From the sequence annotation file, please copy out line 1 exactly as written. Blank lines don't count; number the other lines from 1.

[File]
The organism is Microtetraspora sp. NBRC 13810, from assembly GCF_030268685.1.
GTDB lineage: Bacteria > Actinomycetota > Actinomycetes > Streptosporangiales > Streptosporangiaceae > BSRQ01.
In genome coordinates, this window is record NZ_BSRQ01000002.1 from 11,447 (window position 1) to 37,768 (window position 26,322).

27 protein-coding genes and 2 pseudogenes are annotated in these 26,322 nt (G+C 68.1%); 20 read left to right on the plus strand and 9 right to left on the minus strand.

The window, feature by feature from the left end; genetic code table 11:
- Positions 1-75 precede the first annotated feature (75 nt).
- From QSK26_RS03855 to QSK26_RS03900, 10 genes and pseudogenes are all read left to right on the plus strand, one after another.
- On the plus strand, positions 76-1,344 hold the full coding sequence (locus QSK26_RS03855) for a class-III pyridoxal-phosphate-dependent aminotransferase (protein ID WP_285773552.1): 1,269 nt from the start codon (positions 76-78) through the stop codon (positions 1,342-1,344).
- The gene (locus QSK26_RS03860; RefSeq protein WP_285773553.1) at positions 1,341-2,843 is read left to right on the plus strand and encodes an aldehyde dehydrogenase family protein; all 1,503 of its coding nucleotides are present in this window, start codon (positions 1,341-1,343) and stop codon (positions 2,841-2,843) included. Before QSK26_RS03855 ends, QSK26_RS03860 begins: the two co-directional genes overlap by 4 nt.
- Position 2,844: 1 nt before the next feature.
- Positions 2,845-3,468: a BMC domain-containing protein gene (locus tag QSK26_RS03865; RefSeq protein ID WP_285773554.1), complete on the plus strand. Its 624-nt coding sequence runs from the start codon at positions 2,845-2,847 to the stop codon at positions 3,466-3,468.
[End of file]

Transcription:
The organism is Microtetraspora sp. NBRC 13810, from assembly GCF_030268685.1.